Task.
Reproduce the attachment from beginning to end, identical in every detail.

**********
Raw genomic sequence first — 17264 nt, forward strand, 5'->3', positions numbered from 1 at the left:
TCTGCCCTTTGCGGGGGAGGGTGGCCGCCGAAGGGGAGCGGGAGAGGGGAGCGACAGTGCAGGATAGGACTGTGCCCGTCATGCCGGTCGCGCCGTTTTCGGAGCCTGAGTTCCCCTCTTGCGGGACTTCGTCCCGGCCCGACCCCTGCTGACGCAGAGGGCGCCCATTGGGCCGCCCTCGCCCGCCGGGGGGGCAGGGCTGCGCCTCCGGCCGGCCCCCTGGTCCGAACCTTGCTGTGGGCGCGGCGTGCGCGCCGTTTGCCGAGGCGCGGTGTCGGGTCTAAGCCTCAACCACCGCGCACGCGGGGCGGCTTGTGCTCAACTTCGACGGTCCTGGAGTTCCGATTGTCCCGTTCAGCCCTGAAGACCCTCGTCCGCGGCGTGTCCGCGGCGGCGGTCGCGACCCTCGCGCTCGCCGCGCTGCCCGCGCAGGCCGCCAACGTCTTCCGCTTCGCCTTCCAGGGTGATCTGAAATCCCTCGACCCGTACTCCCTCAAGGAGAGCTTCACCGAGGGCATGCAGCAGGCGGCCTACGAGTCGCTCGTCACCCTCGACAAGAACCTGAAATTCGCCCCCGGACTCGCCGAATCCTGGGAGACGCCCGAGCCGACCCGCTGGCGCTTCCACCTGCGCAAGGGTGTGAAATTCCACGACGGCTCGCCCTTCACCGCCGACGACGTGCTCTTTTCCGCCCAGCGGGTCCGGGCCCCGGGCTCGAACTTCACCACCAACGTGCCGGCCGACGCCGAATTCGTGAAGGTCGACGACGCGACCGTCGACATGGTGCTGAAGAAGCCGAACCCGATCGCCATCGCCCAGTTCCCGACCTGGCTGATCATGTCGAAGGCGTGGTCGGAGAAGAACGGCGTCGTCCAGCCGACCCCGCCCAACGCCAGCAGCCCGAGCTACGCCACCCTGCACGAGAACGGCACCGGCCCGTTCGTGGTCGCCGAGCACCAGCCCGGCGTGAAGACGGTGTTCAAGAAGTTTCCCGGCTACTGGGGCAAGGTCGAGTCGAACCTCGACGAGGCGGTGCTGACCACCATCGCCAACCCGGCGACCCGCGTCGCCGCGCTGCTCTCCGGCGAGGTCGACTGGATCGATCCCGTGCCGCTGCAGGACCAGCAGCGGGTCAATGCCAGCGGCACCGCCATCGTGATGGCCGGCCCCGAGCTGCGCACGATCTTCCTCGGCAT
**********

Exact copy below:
Raw genomic sequence first — 17264 nt, forward strand, 5'->3', positions numbered from 1 at the left:
TCTGCCCTTTGCGGGGGAGGGTGGCCGCCGAAGGGGAGCGGGAGAGGGGAGCGACAGTGCAGGATAGGACTGTGCCCGTCATGCCGGTCGCGCCGTTTTCGGAGCCTGAGTTCCCCTCTTGCGGGACTTCGTCCCGGCCCGACCCCTGCTGACGCAGAGGGCGCCCATTGGGCCGCCCTCGCCCGCCGGGGGGGCAGGGCTGCGCCTCCGGCCGGCCCCCTGGTCCGAACCTTGCTGTGGGCGCGGCGTGCGCGCCGTTTGCCGAGGCGCGGTGTCGGGTCTAAGCCTCAACCACCGCGCACGCGGGGCGGCTTGTGCTCAACTTCGACGGTCCTGGAGTTCCGATTGTCCCGTTCAGCCCTGAAGACCCTCGTCCGCGGCGTGTCCGCGGCGGCGGTCGCGACCCTCGCGCTCGCCGCGCTGCCCGCGCAGGCCGCCAACGTCTTCCGCTTCGCCTTCCAGGGTGATCTGAAATCCCTCGACCCGTACTCCCTCAAGGAGAGCTTCACCGAGGGCATGCAGCAGGCGGCCTACGAGTCGCTCGTCACCCTCGACAAGAACCTGAAATTCGCCCCCGGACTCGCCGAATCCTGGGAGACGCCCGAGCCGACCCGCTGGCGCTTCCACCTGCGCAAGGGTGTGAAATTCCACGACGGCTCGCCCTTCACCGCCGACGACGTGCTCTTTTCCGCCCAGCGGGTCCGGGCCCCGGGCTCGAACTTCACCACCAACGTGCCGGCCGACGCCGAATTCGTGAAGGTCGACGACGCGACCGTCGACATGGTGCTGAAGAAGCCGAACCCGATCGCCATCGCCCAGTTCCCGACCTGGCTGATCATGTCGAAGGCGTGGTCGGAGAAGAACGGCGTCGTCCAGCCGACCCCGCCCAACGCCAGCAGCCCGAGCTACGCCACCCTGCACGAGAACGGCACCGGCCCGTTCGTGGTCGCCGAGCACCAGCCCGGCGTGAAGACGGTGTTCAAGAAGTTTCCCGGCTACTGGGGCAAGGTCGAGTCGAACCTCGACGAGGCGGTGCTGACCACCATCGCCAACCCGGCGACCCGCGTCGCCGCGCTGCTCTCCGGCGAGGTCGACTGGATCGATCCCGTGCCGCTGCAGGACCAGCAGCGGGTCAATGCCAGCGGCACCGCCATCGTGATGGCCGGCCCCGAGCTGCGCACGATCTTCCTCGGCAT